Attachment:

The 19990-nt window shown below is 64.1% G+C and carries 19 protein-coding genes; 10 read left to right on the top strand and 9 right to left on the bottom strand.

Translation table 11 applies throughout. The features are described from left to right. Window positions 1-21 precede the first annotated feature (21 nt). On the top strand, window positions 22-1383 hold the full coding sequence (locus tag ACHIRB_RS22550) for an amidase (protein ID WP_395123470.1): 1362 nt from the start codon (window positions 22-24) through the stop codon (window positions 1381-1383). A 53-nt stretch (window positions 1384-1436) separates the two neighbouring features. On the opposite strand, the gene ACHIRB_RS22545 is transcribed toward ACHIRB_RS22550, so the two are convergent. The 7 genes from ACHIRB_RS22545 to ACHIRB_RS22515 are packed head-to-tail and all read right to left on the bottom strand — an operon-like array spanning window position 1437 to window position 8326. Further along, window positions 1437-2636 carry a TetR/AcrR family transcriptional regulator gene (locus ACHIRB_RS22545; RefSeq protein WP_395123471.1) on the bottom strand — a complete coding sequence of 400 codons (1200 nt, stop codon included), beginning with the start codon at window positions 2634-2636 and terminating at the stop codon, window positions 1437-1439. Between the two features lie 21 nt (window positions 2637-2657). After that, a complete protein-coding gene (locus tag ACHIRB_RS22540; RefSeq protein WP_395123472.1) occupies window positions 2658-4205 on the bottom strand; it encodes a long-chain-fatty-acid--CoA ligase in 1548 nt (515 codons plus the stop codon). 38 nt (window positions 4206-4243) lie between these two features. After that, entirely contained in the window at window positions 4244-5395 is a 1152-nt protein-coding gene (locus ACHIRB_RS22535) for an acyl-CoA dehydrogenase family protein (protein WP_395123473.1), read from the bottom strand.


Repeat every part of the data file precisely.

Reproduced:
The 19990-nt window shown below is 64.1% G+C and carries 19 protein-coding genes; 10 read left to right on the top strand and 9 right to left on the bottom strand.

Translation table 11 applies throughout. The features are described from left to right. Window positions 1-21 precede the first annotated feature (21 nt). On the top strand, window positions 22-1383 hold the full coding sequence (locus tag ACHIRB_RS22550) for an amidase (protein ID WP_395123470.1): 1362 nt from the start codon (window positions 22-24) through the stop codon (window positions 1381-1383). A 53-nt stretch (window positions 1384-1436) separates the two neighbouring features. On the opposite strand, the gene ACHIRB_RS22545 is transcribed toward ACHIRB_RS22550, so the two are convergent. The 7 genes from ACHIRB_RS22545 to ACHIRB_RS22515 are packed head-to-tail and all read right to left on the bottom strand — an operon-like array spanning window position 1437 to window position 8326. Further along, window positions 1437-2636 carry a TetR/AcrR family transcriptional regulator gene (locus ACHIRB_RS22545; RefSeq protein WP_395123471.1) on the bottom strand — a complete coding sequence of 400 codons (1200 nt, stop codon included), beginning with the start codon at window positions 2634-2636 and terminating at the stop codon, window positions 1437-1439. Between the two features lie 21 nt (window positions 2637-2657). After that, a complete protein-coding gene (locus tag ACHIRB_RS22540; RefSeq protein WP_395123472.1) occupies window positions 2658-4205 on the bottom strand; it encodes a long-chain-fatty-acid--CoA ligase in 1548 nt (515 codons plus the stop codon). 38 nt (window positions 4206-4243) lie between these two features. After that, entirely contained in the window at window positions 4244-5395 is a 1152-nt protein-coding gene (locus ACHIRB_RS22535) for an acyl-CoA dehydrogenase family protein (protein WP_395123473.1), read from the bottom strand.